Marina Abramović on Her Grandmother's Turkish Coffee Ritual and the Joy of Eating Alone
Marina Abramović is an artist of extremes, whether fasting in São Paulo or devouring boxes of chocolate after performances. Here, she shares some food-related memories.
The Joy of Eating Alone
People are so lonely, everywhere. Yet solitude can be happy. For the Bernardaud china I designed this year, I wanted to explore the pure pleasure of eating alone by creating a set for one person. Bernardaud said yes to my idea, knowing it could be a disaster. Because who buys a set of china for one? But the company is getting lots of orders, especially from Japan.
For “The Artist Is Present” at MoMA [a 2010 performance during which she sat silently all day for 75 days], I prepared for one year, as if I were going to a space station. I didn’t eat lunch, so my body knew not to expect it. When I perform I am vegetarian. I work with Dr. Linda Lancaster, a naturopathic physician and nutrition expert in Santa Fe, New Mexico. We’re writing a book documenting what I eat during performances.
The moment I finish a performance, my friends always give me chocolate.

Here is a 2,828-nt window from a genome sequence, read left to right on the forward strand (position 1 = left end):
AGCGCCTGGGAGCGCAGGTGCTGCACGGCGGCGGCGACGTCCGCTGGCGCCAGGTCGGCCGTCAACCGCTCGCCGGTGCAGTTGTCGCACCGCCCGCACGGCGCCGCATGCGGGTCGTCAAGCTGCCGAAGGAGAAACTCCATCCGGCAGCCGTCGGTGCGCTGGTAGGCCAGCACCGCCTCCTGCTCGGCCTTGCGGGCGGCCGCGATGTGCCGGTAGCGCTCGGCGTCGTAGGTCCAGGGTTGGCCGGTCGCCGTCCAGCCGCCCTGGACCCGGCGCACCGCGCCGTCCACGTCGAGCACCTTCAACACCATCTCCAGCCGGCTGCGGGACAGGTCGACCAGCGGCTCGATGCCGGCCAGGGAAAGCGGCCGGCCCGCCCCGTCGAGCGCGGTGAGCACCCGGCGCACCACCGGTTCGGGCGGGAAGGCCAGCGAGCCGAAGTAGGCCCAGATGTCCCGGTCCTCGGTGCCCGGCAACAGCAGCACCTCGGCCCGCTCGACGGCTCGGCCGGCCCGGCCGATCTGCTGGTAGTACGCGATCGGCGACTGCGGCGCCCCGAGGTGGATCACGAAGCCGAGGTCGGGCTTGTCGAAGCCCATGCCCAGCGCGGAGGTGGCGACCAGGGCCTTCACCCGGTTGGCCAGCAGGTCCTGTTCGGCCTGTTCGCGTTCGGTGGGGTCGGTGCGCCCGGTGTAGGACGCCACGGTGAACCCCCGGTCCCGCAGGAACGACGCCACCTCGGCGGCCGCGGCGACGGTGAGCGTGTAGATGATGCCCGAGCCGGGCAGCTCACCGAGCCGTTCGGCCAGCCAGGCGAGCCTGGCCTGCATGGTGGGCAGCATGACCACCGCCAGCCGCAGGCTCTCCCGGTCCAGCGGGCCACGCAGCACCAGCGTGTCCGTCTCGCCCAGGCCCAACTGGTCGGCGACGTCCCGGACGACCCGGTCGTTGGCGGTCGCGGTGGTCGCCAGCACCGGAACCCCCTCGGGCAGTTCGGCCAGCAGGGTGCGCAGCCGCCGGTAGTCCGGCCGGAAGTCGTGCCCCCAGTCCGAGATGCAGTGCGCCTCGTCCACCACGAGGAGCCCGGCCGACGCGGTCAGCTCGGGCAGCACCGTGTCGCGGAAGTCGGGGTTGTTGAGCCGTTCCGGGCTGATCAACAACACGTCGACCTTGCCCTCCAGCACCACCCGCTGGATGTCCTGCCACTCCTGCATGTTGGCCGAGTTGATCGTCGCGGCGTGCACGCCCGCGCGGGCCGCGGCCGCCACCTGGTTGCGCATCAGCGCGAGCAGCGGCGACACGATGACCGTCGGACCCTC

I go to specific places for specific dishes. Like the marrow bones and the suckling pig at The NoMad in New York City—they are masterpieces.
Turkish Coffee Tradition
I come from ex-Yugoslavia. Drinking Turkish coffee was such a ritual. My grandmother would buy the green beans and roast them, so the smell would stick in the air. Then she would use the grounds to tell our destiny. I can’t stand the Italian way, standing to drink espresso and then off you go. That’s not the way we do it!
I recently did a workshop in São Paulo with 25 young artists. For five days we ingested only water and herbal tea. After that, everything you put in your mouth, even boiled rice, tastes divine. We are all so overly consumed by food that we lose the ability to taste.